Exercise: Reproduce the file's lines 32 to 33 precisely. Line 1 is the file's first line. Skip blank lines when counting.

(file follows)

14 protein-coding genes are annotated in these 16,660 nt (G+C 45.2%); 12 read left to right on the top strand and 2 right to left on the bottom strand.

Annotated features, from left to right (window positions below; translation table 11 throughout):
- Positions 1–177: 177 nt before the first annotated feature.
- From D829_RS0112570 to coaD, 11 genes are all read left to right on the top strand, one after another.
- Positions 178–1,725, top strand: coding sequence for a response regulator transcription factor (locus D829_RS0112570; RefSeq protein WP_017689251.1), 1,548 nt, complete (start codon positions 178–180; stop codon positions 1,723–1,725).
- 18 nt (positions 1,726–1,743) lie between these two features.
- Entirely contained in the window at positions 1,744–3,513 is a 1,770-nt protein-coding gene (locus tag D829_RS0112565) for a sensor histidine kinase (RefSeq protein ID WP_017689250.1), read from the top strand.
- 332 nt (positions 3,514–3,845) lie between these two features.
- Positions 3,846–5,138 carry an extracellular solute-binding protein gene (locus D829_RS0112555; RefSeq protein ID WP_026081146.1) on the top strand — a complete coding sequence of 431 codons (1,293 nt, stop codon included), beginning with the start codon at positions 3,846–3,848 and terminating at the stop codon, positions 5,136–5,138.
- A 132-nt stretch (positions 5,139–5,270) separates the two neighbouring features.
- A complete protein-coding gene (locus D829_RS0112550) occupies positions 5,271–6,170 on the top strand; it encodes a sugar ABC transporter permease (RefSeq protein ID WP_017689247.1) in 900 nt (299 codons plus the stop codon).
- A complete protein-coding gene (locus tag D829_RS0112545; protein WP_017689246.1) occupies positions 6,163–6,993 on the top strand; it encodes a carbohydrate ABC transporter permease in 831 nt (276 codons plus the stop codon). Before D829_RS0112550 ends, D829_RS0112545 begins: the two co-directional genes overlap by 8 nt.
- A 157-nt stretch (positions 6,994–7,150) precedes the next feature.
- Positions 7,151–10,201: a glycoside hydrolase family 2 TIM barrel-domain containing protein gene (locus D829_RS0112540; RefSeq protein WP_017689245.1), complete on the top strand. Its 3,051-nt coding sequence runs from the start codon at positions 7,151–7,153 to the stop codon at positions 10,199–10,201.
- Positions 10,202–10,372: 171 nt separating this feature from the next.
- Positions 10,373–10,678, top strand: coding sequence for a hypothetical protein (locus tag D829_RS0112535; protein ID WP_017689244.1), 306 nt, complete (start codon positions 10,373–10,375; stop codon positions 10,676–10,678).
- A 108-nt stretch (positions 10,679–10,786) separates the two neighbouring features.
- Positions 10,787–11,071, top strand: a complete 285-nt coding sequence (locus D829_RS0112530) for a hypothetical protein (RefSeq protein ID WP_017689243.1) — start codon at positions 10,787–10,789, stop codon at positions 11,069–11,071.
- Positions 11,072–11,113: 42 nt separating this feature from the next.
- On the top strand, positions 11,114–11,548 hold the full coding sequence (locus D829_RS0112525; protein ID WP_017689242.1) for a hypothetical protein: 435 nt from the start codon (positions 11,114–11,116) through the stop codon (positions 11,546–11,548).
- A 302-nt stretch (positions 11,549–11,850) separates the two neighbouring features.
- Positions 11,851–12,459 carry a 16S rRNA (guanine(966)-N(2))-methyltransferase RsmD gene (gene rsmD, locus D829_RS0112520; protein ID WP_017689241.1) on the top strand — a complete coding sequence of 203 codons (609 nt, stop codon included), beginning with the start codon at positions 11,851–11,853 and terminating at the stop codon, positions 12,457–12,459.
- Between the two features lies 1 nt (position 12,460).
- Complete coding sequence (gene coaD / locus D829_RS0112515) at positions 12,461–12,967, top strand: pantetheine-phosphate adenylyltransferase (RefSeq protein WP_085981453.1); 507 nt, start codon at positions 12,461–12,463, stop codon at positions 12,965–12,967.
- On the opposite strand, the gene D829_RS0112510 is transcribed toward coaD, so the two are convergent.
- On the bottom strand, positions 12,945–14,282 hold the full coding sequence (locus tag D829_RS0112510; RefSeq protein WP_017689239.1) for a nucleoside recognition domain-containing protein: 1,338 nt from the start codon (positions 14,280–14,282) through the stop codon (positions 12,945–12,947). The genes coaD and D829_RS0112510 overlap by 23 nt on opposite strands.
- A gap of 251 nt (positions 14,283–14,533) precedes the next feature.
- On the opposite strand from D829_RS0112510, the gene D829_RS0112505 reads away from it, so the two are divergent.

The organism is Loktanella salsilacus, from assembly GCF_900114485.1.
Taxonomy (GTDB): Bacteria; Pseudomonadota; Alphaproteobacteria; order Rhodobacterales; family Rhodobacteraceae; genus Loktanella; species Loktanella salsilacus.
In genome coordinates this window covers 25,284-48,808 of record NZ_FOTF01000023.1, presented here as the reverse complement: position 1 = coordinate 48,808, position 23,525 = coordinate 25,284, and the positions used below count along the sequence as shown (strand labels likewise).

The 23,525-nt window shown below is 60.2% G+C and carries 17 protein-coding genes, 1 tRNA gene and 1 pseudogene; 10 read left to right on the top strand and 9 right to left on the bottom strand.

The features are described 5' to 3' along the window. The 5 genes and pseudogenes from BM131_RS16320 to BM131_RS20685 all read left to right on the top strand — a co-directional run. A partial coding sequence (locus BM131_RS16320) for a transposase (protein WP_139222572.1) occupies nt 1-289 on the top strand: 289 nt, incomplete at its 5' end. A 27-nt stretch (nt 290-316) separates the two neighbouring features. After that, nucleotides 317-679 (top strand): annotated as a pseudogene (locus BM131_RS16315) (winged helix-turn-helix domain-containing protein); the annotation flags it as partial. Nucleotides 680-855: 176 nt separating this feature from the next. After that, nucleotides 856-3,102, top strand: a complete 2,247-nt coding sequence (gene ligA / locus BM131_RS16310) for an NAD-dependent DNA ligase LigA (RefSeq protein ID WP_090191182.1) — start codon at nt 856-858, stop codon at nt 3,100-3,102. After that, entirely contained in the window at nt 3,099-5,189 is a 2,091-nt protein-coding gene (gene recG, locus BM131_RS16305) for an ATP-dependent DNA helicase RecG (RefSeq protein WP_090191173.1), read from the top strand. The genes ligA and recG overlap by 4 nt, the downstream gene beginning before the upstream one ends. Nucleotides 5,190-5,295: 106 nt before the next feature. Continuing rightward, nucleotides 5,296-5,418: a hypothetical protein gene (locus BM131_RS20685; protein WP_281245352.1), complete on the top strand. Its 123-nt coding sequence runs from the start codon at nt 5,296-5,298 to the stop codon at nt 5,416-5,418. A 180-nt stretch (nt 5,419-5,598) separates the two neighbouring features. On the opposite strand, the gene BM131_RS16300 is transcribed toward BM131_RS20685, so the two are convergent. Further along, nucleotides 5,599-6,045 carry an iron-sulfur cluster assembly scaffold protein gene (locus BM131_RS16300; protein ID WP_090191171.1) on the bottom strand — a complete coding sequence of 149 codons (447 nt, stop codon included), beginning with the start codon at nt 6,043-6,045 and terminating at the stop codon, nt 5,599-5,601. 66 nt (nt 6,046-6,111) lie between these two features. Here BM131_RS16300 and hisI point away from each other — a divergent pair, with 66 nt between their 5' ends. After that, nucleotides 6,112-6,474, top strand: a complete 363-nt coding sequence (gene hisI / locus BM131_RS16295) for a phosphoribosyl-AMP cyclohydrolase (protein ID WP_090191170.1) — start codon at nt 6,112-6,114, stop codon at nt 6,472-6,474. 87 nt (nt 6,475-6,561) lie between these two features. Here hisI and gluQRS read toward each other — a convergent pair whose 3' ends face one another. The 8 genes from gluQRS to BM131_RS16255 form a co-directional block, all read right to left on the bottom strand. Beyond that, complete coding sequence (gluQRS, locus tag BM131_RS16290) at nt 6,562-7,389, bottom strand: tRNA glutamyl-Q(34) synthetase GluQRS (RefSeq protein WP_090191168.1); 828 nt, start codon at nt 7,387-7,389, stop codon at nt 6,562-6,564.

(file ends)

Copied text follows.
The 23,525-nt window shown below is 60.2% G+C and carries 17 protein-coding genes, 1 tRNA gene and 1 pseudogene; 10 read left to right on the top strand and 9 right to left on the bottom strand.

The features are described 5' to 3' along the window. The 5 genes and pseudogenes from BM131_RS16320 to BM131_RS20685 all read left to right on the top strand — a co-directional run. A partial coding sequence (locus BM131_RS16320) for a transposase (protein WP_139222572.1) occupies nt 1-289 on the top strand: 289 nt, incomplete at its 5' end. A 27-nt stretch (nt 290-316) separates the two neighbouring features. After that, nucleotides 317-679 (top strand): annotated as a pseudogene (locus BM131_RS16315) (winged helix-turn-helix domain-containing protein); the annotation flags it as partial. Nucleotides 680-855: 176 nt separating this feature from the next. After that, nucleotides 856-3,102, top strand: a complete 2,247-nt coding sequence (gene ligA / locus BM131_RS16310) for an NAD-dependent DNA ligase LigA (RefSeq protein ID WP_090191182.1) — start codon at nt 856-858, stop codon at nt 3,100-3,102. After that, entirely contained in the window at nt 3,099-5,189 is a 2,091-nt protein-coding gene (gene recG, locus BM131_RS16305) for an ATP-dependent DNA helicase RecG (RefSeq protein WP_090191173.1), read from the top strand. The genes ligA and recG overlap by 4 nt, the downstream gene beginning before the upstream one ends. Nucleotides 5,190-5,295: 106 nt before the next feature. Continuing rightward, nucleotides 5,296-5,418: a hypothetical protein gene (locus BM131_RS20685; protein WP_281245352.1), complete on the top strand. Its 123-nt coding sequence runs from the start codon at nt 5,296-5,298 to the stop codon at nt 5,416-5,418. A 180-nt stretch (nt 5,419-5,598) separates the two neighbouring features. On the opposite strand, the gene BM131_RS16300 is transcribed toward BM131_RS20685, so the two are convergent. Further along, nucleotides 5,599-6,045 carry an iron-sulfur cluster assembly scaffold protein gene (locus BM131_RS16300; protein ID WP_090191171.1) on the bottom strand — a complete coding sequence of 149 codons (447 nt, stop codon included), beginning with the start codon at nt 6,043-6,045 and terminating at the stop codon, nt 5,599-5,601. 66 nt (nt 6,046-6,111) lie between these two features. Here BM131_RS16300 and hisI point away from each other — a divergent pair, with 66 nt between their 5' ends. After that, nucleotides 6,112-6,474, top strand: a complete 363-nt coding sequence (gene hisI / locus BM131_RS16295) for a phosphoribosyl-AMP cyclohydrolase (protein ID WP_090191170.1) — start codon at nt 6,112-6,114, stop codon at nt 6,472-6,474. 87 nt (nt 6,475-6,561) lie between these two features. Here hisI and gluQRS read toward each other — a convergent pair whose 3' ends face one another. The 8 genes from gluQRS to BM131_RS16255 form a co-directional block, all read right to left on the bottom strand. Beyond that, complete coding sequence (gluQRS, locus tag BM131_RS16290) at nt 6,562-7,389, bottom strand: tRNA glutamyl-Q(34) synthetase GluQRS (RefSeq protein WP_090191168.1); 828 nt, start codon at nt 7,387-7,389, stop codon at nt 6,562-6,564.